After opening 2♣ and rebidding 2NT, you wind up in 6NT.
West leads the ♦10, East following. Plan the play.
If you didn’t come up with a 100% play, go back and try again.
Start by cashing three high diamonds and crossing to a high club. If West started with four diamonds, cash the ♦J and discard a club. (If diamonds were 3–2, cashing a fourth diamond is optional.)
Next lead a spade from dummy. If East plays low, stick in the 7 and claim! After winning the spade cheaply, what can West play? Either major-suit return gives you a 12th trick even if clubs don’t break, and a club return means you have four club tricks or 12 in all. (If East shows out on West’s club exit, you can return to your hand to take the marked finesse.)
Clearly, therefore, East must stick in some intermediate spade to prevent you from inserting the 7. Say East plays the ♠8. Win the king (or ace), cross back to a club (West showing out, or else the play is over) and lead a second spade intending to play the 7 if East follows low. Say East sticks in the ♠9 this time. Cover with the jack and West is endplayed. A spade return goes into the A–7 for your 12th trick. A heart return gives you 12, too.
After either major suit is returned, you can get rid of your other major-suit loser on dummy’s remaining diamond by crossing to dummy with a club.
The trap is to not play two rounds of clubs prematurely to see whether they break. You may need two club entries to lead spades twice, and a third to get back to dummy to cash the fifth diamond, a trick that cannot be cashed earlier without squeezing your hand.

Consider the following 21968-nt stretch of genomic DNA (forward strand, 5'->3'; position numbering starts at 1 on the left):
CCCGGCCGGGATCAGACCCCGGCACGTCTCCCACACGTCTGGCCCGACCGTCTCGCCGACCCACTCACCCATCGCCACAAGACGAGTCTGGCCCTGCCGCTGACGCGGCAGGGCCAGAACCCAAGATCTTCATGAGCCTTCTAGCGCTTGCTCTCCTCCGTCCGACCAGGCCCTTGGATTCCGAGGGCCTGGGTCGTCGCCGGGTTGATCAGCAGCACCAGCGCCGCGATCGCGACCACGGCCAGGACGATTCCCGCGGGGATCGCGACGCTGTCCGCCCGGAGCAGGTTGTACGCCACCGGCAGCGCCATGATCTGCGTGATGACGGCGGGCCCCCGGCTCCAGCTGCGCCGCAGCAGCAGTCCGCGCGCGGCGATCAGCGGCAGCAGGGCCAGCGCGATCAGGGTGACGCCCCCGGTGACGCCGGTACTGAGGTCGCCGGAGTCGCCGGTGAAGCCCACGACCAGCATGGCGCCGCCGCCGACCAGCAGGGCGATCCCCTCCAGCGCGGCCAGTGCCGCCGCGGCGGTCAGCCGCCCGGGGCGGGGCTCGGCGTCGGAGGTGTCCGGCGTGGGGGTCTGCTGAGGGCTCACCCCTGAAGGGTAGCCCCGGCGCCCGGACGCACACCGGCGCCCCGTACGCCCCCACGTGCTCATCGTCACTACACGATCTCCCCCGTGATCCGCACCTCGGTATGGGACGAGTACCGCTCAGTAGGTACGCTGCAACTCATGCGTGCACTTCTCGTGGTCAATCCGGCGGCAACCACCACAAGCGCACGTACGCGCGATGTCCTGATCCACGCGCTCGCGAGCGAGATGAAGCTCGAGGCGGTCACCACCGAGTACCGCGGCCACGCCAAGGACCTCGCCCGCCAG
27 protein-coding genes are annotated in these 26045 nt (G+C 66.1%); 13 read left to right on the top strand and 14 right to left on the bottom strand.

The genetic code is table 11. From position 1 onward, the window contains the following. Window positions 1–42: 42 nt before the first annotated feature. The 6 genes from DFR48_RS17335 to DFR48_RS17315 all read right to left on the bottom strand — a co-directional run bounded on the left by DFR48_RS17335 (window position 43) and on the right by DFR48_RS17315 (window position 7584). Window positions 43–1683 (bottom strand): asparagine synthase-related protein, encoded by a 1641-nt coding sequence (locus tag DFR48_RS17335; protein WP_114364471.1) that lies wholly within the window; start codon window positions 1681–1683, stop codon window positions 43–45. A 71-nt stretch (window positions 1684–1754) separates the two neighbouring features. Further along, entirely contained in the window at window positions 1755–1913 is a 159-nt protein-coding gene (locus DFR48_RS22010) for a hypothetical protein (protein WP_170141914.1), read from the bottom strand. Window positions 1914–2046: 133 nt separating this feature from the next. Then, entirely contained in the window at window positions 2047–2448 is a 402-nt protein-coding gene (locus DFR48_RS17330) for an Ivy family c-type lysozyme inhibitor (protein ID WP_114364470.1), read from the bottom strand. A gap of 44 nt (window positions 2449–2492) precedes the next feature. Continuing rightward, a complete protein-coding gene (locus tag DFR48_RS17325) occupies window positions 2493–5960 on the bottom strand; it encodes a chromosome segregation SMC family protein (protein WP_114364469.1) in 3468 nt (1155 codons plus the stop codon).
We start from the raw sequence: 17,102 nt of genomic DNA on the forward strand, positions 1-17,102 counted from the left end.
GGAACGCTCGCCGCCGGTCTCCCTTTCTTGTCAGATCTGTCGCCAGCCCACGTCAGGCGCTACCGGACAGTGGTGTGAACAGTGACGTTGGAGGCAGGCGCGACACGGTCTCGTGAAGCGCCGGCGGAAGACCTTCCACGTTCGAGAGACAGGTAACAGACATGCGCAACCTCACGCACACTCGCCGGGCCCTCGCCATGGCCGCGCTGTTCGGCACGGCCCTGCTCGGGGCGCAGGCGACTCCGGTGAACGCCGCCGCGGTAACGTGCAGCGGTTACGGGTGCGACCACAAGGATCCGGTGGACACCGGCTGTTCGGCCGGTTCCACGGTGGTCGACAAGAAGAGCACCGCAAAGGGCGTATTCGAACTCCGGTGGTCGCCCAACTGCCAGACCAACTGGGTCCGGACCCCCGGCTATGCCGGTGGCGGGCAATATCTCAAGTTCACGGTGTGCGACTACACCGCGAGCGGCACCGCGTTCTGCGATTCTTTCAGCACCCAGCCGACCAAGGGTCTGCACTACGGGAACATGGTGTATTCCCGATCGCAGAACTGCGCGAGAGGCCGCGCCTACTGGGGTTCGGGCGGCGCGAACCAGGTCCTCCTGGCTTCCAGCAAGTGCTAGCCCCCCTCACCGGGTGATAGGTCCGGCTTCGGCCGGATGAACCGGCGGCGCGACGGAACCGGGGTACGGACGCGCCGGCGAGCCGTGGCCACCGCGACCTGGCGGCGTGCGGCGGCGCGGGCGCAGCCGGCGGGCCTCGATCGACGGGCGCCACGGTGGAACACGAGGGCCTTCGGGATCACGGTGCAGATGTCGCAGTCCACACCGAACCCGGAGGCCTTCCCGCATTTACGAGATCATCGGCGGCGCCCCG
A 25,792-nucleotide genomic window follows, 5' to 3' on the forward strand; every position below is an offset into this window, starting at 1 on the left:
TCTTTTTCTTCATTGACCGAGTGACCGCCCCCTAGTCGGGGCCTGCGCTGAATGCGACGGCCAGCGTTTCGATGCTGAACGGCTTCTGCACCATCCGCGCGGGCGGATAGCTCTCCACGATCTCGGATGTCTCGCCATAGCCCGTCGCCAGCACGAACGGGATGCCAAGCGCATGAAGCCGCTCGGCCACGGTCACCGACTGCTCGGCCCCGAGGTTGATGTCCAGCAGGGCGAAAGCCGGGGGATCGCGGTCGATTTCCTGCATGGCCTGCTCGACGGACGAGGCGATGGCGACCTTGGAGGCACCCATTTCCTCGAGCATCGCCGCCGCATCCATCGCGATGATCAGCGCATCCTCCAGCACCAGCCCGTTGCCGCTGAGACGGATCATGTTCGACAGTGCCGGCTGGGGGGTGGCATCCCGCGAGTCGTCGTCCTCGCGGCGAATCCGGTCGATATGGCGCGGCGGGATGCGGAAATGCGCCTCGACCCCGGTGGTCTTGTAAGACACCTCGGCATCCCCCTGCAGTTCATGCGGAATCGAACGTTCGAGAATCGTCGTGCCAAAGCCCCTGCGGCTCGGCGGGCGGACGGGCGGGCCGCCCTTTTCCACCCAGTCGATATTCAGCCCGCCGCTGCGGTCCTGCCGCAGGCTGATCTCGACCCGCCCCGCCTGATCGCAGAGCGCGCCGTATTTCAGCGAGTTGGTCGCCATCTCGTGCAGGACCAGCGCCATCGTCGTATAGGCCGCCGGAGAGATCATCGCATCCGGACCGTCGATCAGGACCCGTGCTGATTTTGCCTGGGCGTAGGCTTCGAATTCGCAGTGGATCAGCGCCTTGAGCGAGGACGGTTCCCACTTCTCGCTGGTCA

Thanks to N. Scott Cardell, Pullman WA, for this neat problem.
Opening lead: ♣3. East wins the ace and returns a club, which you ruff. You play the trump king, which loses to East’s ace, West playing the 9. East shifts to a heart and your queen wins the trick. Now what?
East wins the opening lead of a low club with the ace and returns a club. You ruff and play the trump king to East’s ace (West following with the 9). East shifts to a heart, and your queen wins the trick. Now cash the ♥A, enter dummy with a trump, and cash the ♦A K. If both follow, give up a diamond and claim. If East shows out (which is very likely), lead the ♥J to East’s king and discard a diamond. East, with only hearts and clubs remaining, will have to give you a ruff-sluff and there goes your other diamond as you ruff in dummy.
Thanks to Jeff Taylor, Eugene OR, for this one.